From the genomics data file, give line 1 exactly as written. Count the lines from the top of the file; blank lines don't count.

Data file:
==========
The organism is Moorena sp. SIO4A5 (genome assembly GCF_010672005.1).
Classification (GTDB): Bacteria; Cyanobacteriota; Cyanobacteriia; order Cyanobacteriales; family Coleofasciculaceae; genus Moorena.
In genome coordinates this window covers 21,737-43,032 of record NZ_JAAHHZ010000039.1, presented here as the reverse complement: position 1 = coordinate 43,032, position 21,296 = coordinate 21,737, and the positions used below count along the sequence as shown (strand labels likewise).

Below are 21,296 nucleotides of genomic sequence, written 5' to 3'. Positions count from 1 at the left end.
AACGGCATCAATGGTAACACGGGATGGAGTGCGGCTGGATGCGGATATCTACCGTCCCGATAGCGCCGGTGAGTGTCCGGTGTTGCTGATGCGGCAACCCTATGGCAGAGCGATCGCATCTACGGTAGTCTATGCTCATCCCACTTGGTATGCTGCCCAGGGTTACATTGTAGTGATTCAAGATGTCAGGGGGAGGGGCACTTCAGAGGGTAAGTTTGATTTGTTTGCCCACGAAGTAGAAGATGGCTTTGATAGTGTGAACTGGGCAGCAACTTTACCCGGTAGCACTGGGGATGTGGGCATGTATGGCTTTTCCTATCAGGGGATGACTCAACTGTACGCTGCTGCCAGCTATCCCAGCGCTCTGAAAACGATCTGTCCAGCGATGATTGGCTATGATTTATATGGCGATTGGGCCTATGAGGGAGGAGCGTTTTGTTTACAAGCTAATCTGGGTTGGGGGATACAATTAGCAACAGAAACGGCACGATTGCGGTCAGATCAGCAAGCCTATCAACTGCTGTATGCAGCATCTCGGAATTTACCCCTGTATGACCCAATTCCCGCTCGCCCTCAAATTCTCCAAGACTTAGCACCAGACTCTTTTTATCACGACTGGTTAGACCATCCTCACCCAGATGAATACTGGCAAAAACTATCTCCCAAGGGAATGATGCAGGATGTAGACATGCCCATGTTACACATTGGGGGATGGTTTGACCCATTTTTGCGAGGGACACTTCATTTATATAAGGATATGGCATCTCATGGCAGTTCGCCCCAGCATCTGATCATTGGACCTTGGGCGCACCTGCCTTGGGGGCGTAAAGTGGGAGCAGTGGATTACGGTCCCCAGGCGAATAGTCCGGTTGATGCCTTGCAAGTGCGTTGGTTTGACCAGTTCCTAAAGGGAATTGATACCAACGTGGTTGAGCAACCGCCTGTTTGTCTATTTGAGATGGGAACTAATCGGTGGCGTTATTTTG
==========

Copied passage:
The organism is Moorena sp. SIO4A5 (genome assembly GCF_010672005.1).